Category Archives: ethics

Nothing to be frightened of

I haven’t blogged for some weeks, but the recent news stories around assisted dying prompted me to share with you a fantastic book I have just finished. It is called The Welcome Visitor and is co-written by John Humphrys and Dr Sarah Jarvis. I have touched on this book in a previous post when I was reflecting on the death of my brother-in-law last year see .

This book is incredibly moving, and I would recommend it to anyone who has not yet mulled over the practical issues around caring for a loved one as they may pay the price for living longer and not dying as you are they would want them to. You see Humphrys and Dr Jarvis deal with the ethical, mental, physical, physiological ,spiritual and practical issues around the death of a loved one with such care, dignity, empathy and humanity. These are people who care about people;  they know what it is to have loved and lost for themselves and they want to see others learn from their experience. They take a wider look at how our attitudes to death have changed as doctors have learned how to prolong life beyond anything that could have been imagined a few generations ago. So, are we keeping people alive because we should or simply because we can? As the book itself outlines; “there are no easy answers, but the first step must be to accept that death can be as welcome as it is inevitable.”


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Speaking out and hitting home

What makes a difficult personality- is it someone who tends to see the problems and things that need still to be done rather than to praise the achievements and successes of what has been delivered? I am thought to be blunt, direct, lacking in thought, insensitive and confrontational- and these are just the views of my family! Yet others tell me I am thoughtful, sensitive, patient, tolerant and a good listener. I sometimes struggle to understand which version of me people are getting and how much I am letting God down in how I conduct myself. I always feel that I act  consistently and that I am “a what you see is what you get” personality. Is it just possible that those  who are closest to me are likely to get the harshest treatment because I love them the most? Jeff Lucas has in the past made fun of  Christians who use the phrase “speaking the truth in love”, as a thinly veiled excuse for giving someone a verbal kicking. Throughout my life I have always got into difficulties when speaking up or taking a stand, so should I stop?  Thanks once more to Nick Fawcett’s Daily Prayer who reveals a truth through prayer that is tailor made for me:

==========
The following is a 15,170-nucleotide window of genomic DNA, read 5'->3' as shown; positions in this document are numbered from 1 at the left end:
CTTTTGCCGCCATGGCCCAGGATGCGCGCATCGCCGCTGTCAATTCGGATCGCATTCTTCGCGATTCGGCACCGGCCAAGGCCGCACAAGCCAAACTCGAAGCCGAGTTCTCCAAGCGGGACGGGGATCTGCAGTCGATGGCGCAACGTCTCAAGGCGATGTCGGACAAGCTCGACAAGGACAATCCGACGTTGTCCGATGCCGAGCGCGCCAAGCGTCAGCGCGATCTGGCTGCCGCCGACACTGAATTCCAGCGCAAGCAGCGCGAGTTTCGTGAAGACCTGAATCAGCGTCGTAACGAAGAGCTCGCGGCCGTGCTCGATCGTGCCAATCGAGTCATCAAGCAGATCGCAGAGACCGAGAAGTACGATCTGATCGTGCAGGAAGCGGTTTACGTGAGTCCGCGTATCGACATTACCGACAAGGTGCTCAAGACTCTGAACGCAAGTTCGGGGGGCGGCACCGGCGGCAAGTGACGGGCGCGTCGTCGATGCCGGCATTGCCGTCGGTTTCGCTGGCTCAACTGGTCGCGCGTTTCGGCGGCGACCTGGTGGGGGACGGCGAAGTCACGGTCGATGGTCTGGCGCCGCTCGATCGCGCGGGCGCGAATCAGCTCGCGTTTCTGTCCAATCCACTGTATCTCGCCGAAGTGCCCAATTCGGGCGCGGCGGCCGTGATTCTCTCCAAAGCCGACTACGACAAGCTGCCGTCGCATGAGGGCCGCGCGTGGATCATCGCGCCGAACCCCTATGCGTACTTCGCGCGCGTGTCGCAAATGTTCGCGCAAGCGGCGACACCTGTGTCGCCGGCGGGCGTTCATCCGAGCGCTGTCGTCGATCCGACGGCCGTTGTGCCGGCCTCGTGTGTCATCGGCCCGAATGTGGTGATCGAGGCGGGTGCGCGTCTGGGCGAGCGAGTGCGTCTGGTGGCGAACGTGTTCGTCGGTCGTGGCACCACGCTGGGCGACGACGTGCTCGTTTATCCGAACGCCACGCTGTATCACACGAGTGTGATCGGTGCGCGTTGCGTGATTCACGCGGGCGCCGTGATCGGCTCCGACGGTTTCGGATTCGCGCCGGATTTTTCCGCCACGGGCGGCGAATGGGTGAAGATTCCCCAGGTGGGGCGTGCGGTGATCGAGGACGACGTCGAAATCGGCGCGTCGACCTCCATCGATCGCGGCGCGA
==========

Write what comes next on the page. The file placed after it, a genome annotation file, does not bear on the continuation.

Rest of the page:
“Help me to know when it is not only right but necessary to speak, and when such moments come, give me wisdom, sensitivity and courage, so that i will know the words to say and be enabled to say them. Give me that rare ability to speak the truth in love..Loving God, help me to speak your challenging, reforming and renewing word of truth, for your name’s sake. Amen.”

So, it’s not so much what I say as when and how I say it and the motivation of my heart in raising it. Let me be a builder up more than a knocker down!

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Bringing politicians to their knees on 7th June

Two-thirds of voters continue to demand an early General Election. Tomorrow sees the start of the week of prayer for Parliament and Whitehall- and God knows they could do with it. The prayer most politicians seemed to have been offering up in recent weeks is that their expenses will not be  published in The Daily Telegraph. The Bible Society, Christians in Parliament, Christians in Government and 24/7 Prayer have developed and launched a prayer resource to help Christians and Churches pray more effectively for politicians.

The pack features a parliamentary prayer guide, a 60-minute prayer meeting plan and a 7 day personal prayer guide for individuals as well as advice on ways to pray.

Let’s hope none of the Christians in Parliament figure in future Daily Telegraph revelations.

So if you’d like to find out more visit

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Hearing the truth in love